Boffo Answer To Moguls

October 19, 2017 GMT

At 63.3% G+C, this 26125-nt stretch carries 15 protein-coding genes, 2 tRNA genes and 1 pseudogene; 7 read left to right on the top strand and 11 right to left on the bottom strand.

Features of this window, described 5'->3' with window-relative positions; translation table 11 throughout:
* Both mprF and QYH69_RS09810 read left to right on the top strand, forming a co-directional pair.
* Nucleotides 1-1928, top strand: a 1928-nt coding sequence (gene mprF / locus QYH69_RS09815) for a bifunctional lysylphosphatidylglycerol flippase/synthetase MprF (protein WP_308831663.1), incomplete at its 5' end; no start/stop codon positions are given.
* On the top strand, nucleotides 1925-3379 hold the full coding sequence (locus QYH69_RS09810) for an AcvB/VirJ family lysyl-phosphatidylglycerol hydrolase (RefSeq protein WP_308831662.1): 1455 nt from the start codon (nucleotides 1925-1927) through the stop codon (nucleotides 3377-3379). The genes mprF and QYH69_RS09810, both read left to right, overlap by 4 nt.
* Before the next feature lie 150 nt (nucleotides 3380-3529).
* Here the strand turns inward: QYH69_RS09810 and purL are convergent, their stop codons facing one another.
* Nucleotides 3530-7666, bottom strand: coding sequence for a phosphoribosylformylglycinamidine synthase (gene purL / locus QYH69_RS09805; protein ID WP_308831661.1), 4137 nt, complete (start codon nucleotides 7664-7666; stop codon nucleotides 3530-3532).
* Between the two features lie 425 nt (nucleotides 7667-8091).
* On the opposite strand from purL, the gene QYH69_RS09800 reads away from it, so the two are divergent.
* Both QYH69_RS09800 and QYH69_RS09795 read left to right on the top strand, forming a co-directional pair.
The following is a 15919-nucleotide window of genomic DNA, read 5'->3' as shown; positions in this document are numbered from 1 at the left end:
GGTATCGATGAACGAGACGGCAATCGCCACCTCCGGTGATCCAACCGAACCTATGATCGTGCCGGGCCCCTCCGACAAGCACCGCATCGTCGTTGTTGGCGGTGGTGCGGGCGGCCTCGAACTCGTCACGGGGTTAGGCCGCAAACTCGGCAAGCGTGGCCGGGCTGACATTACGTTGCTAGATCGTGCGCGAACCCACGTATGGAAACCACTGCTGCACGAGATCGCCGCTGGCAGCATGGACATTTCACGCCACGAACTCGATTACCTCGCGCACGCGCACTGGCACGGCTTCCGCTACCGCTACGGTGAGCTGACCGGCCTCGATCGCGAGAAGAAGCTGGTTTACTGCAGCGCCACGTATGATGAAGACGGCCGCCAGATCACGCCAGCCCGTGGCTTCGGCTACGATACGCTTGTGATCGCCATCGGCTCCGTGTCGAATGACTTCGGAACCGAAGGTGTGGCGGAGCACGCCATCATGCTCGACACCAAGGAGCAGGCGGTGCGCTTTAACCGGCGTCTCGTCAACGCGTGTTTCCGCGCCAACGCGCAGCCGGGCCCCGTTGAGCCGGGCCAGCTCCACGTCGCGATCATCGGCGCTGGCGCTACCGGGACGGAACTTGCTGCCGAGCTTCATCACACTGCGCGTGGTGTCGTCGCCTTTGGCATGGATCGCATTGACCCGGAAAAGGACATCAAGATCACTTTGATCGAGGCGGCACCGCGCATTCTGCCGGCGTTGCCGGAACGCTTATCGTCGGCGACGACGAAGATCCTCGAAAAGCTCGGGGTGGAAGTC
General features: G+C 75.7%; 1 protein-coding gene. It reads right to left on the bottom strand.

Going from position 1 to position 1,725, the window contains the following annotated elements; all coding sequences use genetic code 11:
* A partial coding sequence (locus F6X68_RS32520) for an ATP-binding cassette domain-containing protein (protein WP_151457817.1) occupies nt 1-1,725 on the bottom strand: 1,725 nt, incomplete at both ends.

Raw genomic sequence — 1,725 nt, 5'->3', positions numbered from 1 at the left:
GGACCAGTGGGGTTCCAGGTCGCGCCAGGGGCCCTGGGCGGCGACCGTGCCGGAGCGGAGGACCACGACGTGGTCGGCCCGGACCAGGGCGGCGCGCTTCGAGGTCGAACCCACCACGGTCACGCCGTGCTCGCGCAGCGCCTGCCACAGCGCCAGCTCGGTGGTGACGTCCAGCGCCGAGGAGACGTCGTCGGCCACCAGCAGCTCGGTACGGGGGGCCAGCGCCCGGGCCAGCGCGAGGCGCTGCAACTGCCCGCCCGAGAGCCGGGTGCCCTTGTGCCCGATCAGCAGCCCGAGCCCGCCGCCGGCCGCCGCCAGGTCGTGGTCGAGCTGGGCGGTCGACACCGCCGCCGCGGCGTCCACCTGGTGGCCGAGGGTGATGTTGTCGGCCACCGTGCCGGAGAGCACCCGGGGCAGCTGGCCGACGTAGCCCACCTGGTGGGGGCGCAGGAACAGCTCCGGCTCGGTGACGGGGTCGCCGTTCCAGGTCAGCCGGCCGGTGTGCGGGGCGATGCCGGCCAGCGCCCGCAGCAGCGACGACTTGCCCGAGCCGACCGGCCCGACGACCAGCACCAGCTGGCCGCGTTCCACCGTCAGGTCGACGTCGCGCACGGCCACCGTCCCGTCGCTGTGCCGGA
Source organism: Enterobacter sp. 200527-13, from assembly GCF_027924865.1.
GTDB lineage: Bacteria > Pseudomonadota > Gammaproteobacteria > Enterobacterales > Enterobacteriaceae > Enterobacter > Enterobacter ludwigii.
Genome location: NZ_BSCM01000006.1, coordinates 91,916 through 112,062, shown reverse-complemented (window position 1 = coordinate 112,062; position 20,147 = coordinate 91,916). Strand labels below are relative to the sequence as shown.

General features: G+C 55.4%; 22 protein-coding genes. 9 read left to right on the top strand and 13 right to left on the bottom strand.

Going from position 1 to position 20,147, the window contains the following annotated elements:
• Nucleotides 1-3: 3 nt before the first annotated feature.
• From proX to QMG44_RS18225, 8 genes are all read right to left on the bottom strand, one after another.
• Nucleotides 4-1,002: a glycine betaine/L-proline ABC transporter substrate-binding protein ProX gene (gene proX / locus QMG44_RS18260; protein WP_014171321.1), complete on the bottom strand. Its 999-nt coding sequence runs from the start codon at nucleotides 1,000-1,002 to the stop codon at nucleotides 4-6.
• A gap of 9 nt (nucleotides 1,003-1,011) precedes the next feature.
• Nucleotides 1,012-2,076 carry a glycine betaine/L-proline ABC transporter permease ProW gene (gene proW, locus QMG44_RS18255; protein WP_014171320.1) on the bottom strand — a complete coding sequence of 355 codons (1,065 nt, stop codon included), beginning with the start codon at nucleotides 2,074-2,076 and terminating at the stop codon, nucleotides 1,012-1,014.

Harvey Weinstein had to know that he was foul, that his grotesque seduction routine was, in truth, the modus operandi of a serial sexual harasser and abuser. Perhaps he recognized his evil, or merely sought to cover it up. As such, the former movie mogul busied himself performing the role of a feminist. He said the right things about empowering women. He championed the careers of talents such as Gwyneth Paltrow, Judi Dench and Meryl Streep. In January, one day after another accused sexual predator was inaugurated as president, Weinstein showed up at the Women’s March in Park City, Utah, home to the Sundance Film Festival. Naturally, he also used his fortune to drive home that he was a good ally to women. He tried to purchase his absolution by giving money to Democrats and liberal feminist causes. Those politicians and entities now can’t move quickly enough to refund Weinstein’s money, or to give it to charity. The University of Southern California’s School of Cinematic Arts is certainly done with him. It declared it would reject Weinstein’s $5 million endowment intended to serve female filmmakers. USC was pressured to sever ties by a student, Tiana Lowe, who declared in her change.org petition, “I’d like USC to finally muster the moral spine to refuse Harvey Weinstein’s blood money in exchange for its soul.” But the university, and everyone else giving back Weinstein’s “blood money,” has a responsibility beyond saving face. Refusing a donation to appear feminist isn’t any better than making a donation to appear feminist. Any person or institution that claims to want to end sexual harassment must help change the power dynamic that makes predation possible. USC and others need to focus more on increasing the number of female CEOs and filmmakers. The latter group is exactly the population that Weinstein’s donation was intended to support. Women make up the slight majority of the moviegoing population, and three of 2016’s most profitable releases had majority-female audiences. Yet a 2017 study from San Diego State University found that among the top 250 grossing motion pictures last year, only 17 percent of the central filmmaking jobs were filled by women. The number of women directing these films was just 7 percent. The Academy of Motion Picture Arts and Sciences ejected Weinstein from its membership, but 76 percent of Oscar voters last year were male. Women received only 39 percent of new membership invitations — they are more than half the population. USC, with one of the preeminent film schools in the world, has a special duty to educate and encourage women who seek to balance these ridiculous ratios. A lackluster 41 percent of the film school’s students are female. One thing these numbers don’t reveal is how many women drop out of the industry because they become convinced that indulging monsters is the price of success. Though it makes sense to give back Weinstein’s money, it also makes sense to create a fund for female filmmakers. Perhaps another Hollywood mogul, who’d like to signal his virtue, will locate $5 million. Or USC could supply the cash from a university endowment that reportedly hit $6 billion in February. The predatory behavior of famous men only seems to grip the public fascination for as long as it takes to condemn them. Other Harvey Weinsteins are out there. If we remain content with denouncements, they will stay in the shadows, and nothing will change.